Historical aspects

Precious textiles have always been traded, used as gifts or served as means of payment. Even in the earliest texts, Hittite cuneiform on clay tablets, Egyptian hieroglyphics on papyrus, Greek and Latin carved into stone and written: We find terms for textiles of all kinds all over the world. However, it is often difficult to assign these terms unambiguously to a specific material; often this is only possible in context.

Since the beginning of book printing in the 15th century, source material has become more extensive. In dictionaries and encyclopedias, inventory and gift lists, trade, goods and custom lists, and auction and sales catalogues, there are references to the use of certain terms and designations and their changes in meaning over the centuries; sea silk is one of them.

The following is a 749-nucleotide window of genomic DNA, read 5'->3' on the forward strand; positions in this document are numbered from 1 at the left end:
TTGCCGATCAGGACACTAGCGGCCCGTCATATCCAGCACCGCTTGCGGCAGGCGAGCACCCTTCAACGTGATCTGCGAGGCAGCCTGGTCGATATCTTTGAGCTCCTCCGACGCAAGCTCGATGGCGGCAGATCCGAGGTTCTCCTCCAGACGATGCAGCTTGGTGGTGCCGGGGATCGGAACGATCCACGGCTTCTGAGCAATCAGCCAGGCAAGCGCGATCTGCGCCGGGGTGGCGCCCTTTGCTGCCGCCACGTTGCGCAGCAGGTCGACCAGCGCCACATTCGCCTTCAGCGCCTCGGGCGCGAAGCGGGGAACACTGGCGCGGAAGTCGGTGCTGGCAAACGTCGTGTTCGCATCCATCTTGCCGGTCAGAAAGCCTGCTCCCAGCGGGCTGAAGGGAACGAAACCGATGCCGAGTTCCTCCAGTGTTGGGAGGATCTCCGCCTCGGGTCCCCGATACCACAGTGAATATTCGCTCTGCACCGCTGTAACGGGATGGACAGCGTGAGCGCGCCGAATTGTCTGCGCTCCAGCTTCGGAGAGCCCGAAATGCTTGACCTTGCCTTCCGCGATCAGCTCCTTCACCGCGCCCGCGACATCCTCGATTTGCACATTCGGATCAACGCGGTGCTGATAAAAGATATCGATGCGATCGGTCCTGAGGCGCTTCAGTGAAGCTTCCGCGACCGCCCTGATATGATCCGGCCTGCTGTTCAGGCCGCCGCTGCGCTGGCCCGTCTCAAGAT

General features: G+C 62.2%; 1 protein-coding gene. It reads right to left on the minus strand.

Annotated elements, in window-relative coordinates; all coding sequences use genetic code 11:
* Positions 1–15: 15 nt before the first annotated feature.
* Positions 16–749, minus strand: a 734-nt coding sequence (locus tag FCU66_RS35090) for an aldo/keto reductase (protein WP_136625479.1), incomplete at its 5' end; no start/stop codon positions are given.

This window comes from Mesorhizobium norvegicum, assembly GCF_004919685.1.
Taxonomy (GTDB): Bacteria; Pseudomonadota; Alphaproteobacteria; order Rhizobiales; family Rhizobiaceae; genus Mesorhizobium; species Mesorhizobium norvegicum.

Oeconomische Encyclopädie of Johann Krünitz (1728-1796)

… still an important source in 242 volumes (© Ralf Roletschek)

German customs tariff of 1834



Sea silk was well known in ancient times, but it was never called byssus. “From these filaments, textiles can be obtained, they are mentioned in Greek texts from the 2nd cent. AD; … but they are never called byssus.” (Pelliot 1959) To this day, not a single classical text is known to associate the term byssus in Latin or βύσσος in Greek with a textile product originating from the sea.

Countless ancient and medieval textile terms have been associated with sea silk. Some were discarded (e.g., cloth of gold), but others can—with some certainty—be confirmed.